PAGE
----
I've Got Issues - Mike's Favorite Comics from July 11, 2018

The second Wednesday in July didn't feature as much fanfare as the previous week, between a holiday release date, the hoopla (and subsequent fallout) surrounding the now infamous Batman #50 wedding issue, and the debut of Ta-Nehisi Coates's Captain America. Outside of the new Amazing Spider-Man #1, there weren't any major blockbusters. That doesn't mean, though, that this week is of lower quality. Quite the contrary - on weeks like this, it's often easier to find the stronger books, and this week offered quite a few. Below are some quick reviews of my favorite single issues from July 11.

*Book of the week*

Relay # 1
(W) Zac Thompson
(A) Andy Clarke, 
(C) Dan Brown & Jose Villarubia
(L) Charles Pritchett
(Story) Eric Bromberg, Zac Thompson, and Donny Cates
Published by Aftershock Comics

Relay is part Blade Runner, part Starship Troopers. Near-future dystopias are by no means new, and the recent spike in their proliferation over the past decade certainly indicates a generalized anxiety surrounding the environment and the worldwide political right turn. Relay is a story conceived by recent Marvel phenom Donny Cates alongside Eric Bromberg and series writer Zac Thompson.

Andy Clarke, who first came to my knowledge with the vastly underrated 2009 R.E.B.E.L.S. series, brings the appropriate tone to this kind of comic. Clarke cut his teeth at 2000 AD, and he channels that gritty house style into this book. If you’re not too familiar with Clarke, who hasn’t produced a ton, think of a tighter Frank Quitely. Clarke’s line art pops with the colors of Dan Brown and Jose Villarubia. (I've seen mixed commentary online about who is the colorist, and the credits list both. There isn't a stark contrast, so it's hard to discern). Whomever does the color work lets Clarke’s shading carry through a watercolor-esque pallet. The result is a look that evokes pop-art by way of 80s animation. It's both cinematic and minimalistic. (There's also a cool reference to pop artist Rene Magritte's famous work, The Son of Man, towards the end of the issue).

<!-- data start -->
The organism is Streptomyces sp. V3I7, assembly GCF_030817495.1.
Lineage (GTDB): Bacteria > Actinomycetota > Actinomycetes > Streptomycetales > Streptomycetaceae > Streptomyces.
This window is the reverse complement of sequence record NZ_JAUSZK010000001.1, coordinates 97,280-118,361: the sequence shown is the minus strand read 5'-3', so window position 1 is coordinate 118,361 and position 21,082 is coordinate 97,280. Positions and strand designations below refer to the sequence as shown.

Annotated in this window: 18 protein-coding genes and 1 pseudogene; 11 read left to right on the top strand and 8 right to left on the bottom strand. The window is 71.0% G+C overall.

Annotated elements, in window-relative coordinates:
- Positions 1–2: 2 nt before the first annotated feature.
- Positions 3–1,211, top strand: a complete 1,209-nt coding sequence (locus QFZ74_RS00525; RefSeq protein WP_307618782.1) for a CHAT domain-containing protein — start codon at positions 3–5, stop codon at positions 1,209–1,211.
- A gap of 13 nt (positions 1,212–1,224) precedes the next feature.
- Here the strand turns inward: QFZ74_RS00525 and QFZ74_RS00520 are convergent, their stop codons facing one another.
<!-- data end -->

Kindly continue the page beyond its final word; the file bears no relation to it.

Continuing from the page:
The narrative structure of this book is what drives it for me. Thompson and Clarke seem to play well off one another, as Thompson lets the art work as the primary method of storytelling. He isn’t an overly wordy writer, and that is important for a book that needs to do a hefty amount of world building in order to get the story started. Thompson pulls back from the bigger action sequences and allows Clarke’s panels do the heavy lifting. He avoids drowning in exposition, starting off with a little narration before transitioning to a dialogue heavy approach to advance build the backstory while the art advances the plot. And his dialogue is refreshingly sparse. This isn’t Sorkin or Bendis. There aren’t grand soliloquies proclaiming character motivations or recounting in-story history. Thomspon works by way of jabs, not uppercuts. Charles Pritchett, the letterer, spreads his boxes out to promote a solid flow and an appreciation of the art. His balloons are tight without being jammed. As a result, the whole book feels tight.

Thomspon and Clarke pace this book incredibly well, and that’s the book’s biggest selling point. It feels like a much longer read than it is. The sequences ebb and flow. Everything is crisp, and the scenes deftly alternate tone. There are muted scenes, and there are bombastic ones, but both feel equally effortless.

Rating - A I'm in for this series based on both the art and the narrative of this first issue. It's simultaneously reminiscent and novel, and Clake's art is superb.